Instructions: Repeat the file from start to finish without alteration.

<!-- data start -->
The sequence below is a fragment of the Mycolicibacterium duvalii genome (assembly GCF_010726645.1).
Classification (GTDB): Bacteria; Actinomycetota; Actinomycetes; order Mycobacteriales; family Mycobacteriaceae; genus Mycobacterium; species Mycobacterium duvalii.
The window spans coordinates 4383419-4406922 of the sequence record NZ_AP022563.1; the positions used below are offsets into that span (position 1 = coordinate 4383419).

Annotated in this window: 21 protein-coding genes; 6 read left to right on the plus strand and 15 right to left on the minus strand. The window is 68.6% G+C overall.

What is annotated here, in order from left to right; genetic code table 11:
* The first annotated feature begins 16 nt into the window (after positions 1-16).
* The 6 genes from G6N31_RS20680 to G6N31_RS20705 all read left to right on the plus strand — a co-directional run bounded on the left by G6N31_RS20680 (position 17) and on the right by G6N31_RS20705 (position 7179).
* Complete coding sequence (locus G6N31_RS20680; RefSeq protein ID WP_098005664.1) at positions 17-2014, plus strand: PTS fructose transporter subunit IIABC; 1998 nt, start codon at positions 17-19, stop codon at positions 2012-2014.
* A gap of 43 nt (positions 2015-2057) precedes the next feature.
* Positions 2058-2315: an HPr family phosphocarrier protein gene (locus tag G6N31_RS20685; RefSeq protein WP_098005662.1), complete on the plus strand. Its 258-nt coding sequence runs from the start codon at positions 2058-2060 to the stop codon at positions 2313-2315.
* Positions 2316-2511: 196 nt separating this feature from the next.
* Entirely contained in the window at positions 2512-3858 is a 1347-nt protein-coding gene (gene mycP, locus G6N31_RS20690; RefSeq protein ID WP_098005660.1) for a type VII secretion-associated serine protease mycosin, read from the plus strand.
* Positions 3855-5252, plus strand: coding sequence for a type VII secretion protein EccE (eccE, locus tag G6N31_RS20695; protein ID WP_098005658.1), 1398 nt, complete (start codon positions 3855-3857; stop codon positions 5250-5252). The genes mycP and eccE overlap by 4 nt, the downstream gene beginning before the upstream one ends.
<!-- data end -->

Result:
The sequence below is a fragment of the Mycolicibacterium duvalii genome (assembly GCF_010726645.1).
Classification (GTDB): Bacteria; Actinomycetota; Actinomycetes; order Mycobacteriales; family Mycobacteriaceae; genus Mycobacterium; species Mycobacterium duvalii.
The window spans coordinates 4383419-4406922 of the sequence record NZ_AP022563.1; the positions used below are offsets into that span (position 1 = coordinate 4383419).

Annotated in this window: 21 protein-coding genes; 6 read left to right on the plus strand and 15 right to left on the minus strand. The window is 68.6% G+C overall.

What is annotated here, in order from left to right; genetic code table 11:
* The first annotated feature begins 16 nt into the window (after positions 1-16).
* The 6 genes from G6N31_RS20680 to G6N31_RS20705 all read left to right on the plus strand — a co-directional run bounded on the left by G6N31_RS20680 (position 17) and on the right by G6N31_RS20705 (position 7179).
* Complete coding sequence (locus G6N31_RS20680; RefSeq protein ID WP_098005664.1) at positions 17-2014, plus strand: PTS fructose transporter subunit IIABC; 1998 nt, start codon at positions 17-19, stop codon at positions 2012-2014.
* A gap of 43 nt (positions 2015-2057) precedes the next feature.
* Positions 2058-2315: an HPr family phosphocarrier protein gene (locus tag G6N31_RS20685; RefSeq protein WP_098005662.1), complete on the plus strand. Its 258-nt coding sequence runs from the start codon at positions 2058-2060 to the stop codon at positions 2313-2315.
* Positions 2316-2511: 196 nt separating this feature from the next.
* Entirely contained in the window at positions 2512-3858 is a 1347-nt protein-coding gene (gene mycP, locus G6N31_RS20690; RefSeq protein ID WP_098005660.1) for a type VII secretion-associated serine protease mycosin, read from the plus strand.
* Positions 3855-5252, plus strand: coding sequence for a type VII secretion protein EccE (eccE, locus tag G6N31_RS20695; protein ID WP_098005658.1), 1398 nt, complete (start codon positions 3855-3857; stop codon positions 5250-5252). The genes mycP and eccE overlap by 4 nt, the downstream gene beginning before the upstream one ends.